Preparing Properly for Due Diligence Can Move Your Deal Ahead

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Due diligence is a process of evaluating the financial and operational health of a company that is offered for sale or in a merger transaction. The process is structured to assure a potential buyer that the company is a sound investment and to reveal areas where improvements may need to be made, so it is usually done by the buyer’s representative. But due diligence can yield valuable information for buyers and sellers alike.

Preparing for a due diligence examination can be a time-consuming process, but a seller who shortchanges the process may end up squelching the deal. Once a shortcoming is discovered during due diligence, a seller is in the position of making repairs and keeping the potential buyer interested in the deal.

The buyer will want to examine contracts, employee records, customer agreements, compliance documentation, HR, and IP issues, among other documents, so all of these must be up to date and complete when they are provided to the due diligence team.

Besides financial performance, the due diligence process will likely shed light on strategic issues that could affect your company’s performance in the future. Is the company overly concentrated in a narrow market niche, leaving it vulnerable if a strong competitor swoops in? Are there supply chain issues that raise questions about the company’s ability to fulfill its orders in the future? Is the company having trouble, like many are, in attracting and keeping talented employees?

Think about what you would want to know if you were buying the company and gather data to answer those questions.

Use a Cloud-based Data Room

Using a cloud-based virtual data room is a best practice for facilitating the exchange of information. It is basically an online portal that allows all parties to track and review documents, as well as communicate with each other when there are questions.

A data room should be indexed, secure, and searchable to enable buyers to view the content they need to make an informed decision about the transaction. Savvy sellers will realize that a digital data room can give them the advantage of tracking potential buyers’ activity, giving them important insight into buyer behavior. Such insights can reveal a buyer’s concerns and enable the seller to adjust negotiating strategies if necessary. It can also inform the seller of key questions the buyer might raise when meeting face-to-face.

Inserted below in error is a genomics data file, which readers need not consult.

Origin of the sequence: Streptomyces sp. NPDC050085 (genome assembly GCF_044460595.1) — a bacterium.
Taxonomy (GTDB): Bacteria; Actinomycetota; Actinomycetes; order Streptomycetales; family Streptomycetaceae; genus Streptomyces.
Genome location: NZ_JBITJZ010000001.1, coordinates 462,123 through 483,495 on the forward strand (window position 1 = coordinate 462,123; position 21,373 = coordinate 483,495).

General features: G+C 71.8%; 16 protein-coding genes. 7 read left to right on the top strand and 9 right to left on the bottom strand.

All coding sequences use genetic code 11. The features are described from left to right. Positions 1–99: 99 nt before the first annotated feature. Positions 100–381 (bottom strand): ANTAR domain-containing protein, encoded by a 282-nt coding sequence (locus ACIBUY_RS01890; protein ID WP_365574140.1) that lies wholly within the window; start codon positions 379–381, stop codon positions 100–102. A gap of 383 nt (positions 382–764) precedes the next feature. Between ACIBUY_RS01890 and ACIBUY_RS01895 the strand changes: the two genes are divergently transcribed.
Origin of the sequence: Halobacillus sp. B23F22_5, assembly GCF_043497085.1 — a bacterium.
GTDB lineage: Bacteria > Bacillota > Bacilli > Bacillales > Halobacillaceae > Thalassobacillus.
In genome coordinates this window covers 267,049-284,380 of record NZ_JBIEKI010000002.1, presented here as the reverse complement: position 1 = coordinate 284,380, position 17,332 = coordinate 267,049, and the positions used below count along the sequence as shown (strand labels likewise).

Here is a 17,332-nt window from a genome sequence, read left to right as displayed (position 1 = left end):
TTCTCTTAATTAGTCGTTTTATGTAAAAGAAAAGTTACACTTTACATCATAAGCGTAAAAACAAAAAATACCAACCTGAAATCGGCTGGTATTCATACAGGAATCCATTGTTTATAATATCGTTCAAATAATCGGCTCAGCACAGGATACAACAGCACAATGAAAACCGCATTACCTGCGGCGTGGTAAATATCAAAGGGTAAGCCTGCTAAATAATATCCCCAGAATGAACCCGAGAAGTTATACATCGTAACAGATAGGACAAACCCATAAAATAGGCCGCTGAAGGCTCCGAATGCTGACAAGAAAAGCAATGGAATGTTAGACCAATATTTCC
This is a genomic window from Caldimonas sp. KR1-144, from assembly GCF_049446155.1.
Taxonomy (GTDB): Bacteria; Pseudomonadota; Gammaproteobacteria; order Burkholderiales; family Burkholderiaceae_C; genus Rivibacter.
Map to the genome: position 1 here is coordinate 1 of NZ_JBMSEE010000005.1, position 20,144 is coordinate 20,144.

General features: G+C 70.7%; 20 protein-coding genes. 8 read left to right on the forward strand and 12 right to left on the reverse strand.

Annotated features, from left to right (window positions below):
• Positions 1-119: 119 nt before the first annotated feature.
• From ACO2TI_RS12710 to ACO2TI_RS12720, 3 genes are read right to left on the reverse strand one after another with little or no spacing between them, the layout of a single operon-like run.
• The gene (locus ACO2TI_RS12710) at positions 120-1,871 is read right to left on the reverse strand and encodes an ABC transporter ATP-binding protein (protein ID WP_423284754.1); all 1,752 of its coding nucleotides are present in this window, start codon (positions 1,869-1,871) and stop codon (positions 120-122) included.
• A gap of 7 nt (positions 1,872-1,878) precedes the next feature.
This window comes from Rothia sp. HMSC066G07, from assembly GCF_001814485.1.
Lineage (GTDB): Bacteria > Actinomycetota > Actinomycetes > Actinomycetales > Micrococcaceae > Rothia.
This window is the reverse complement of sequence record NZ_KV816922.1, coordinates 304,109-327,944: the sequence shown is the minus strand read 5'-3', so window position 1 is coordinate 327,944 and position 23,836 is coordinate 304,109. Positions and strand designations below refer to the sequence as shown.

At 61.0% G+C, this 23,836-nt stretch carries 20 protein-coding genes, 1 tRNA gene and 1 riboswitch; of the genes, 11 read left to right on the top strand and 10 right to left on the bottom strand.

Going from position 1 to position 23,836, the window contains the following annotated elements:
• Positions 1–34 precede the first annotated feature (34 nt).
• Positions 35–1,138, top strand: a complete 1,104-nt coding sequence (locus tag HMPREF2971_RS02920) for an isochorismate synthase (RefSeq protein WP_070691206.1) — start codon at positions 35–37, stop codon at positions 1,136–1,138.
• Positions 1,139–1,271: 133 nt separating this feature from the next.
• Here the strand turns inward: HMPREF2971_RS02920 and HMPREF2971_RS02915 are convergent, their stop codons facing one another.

Handling Sensitive or Proprietary Information

Buyers will ask for information about your products, customers, sales pipeline, financial statements, technology, personnel, and everything else. As a seller, your job is to disclose the information necessary for a buyer to make a decision, but at the same time, protect your intellectual property.

Generally, sensitive or proprietary information like manufacturing processes and unpublished patent applications are not shared until a buyer is determined to be serious and a deal is imminent. Non-disclosure agreements are recommended to cover all information shared during a due diligence examination.

Sensitive information can also involve liabilities such as lawsuits or threats of litigation against the company. Pending litigation will likely reduce deal value and should be dealt with well before a buyer shows interest. To the extent possible, resolve legal issues before they detract from your company’s appeal during the due diligence process, and share all pertinent documents in your data room.

We’re here to help

For more information about the due diligence process and how you, as a seller, can prepare for it, contact your JLK Rosenberger team member or call 949-860-9902, or click here to contact us. We look forward to speaking with you soon.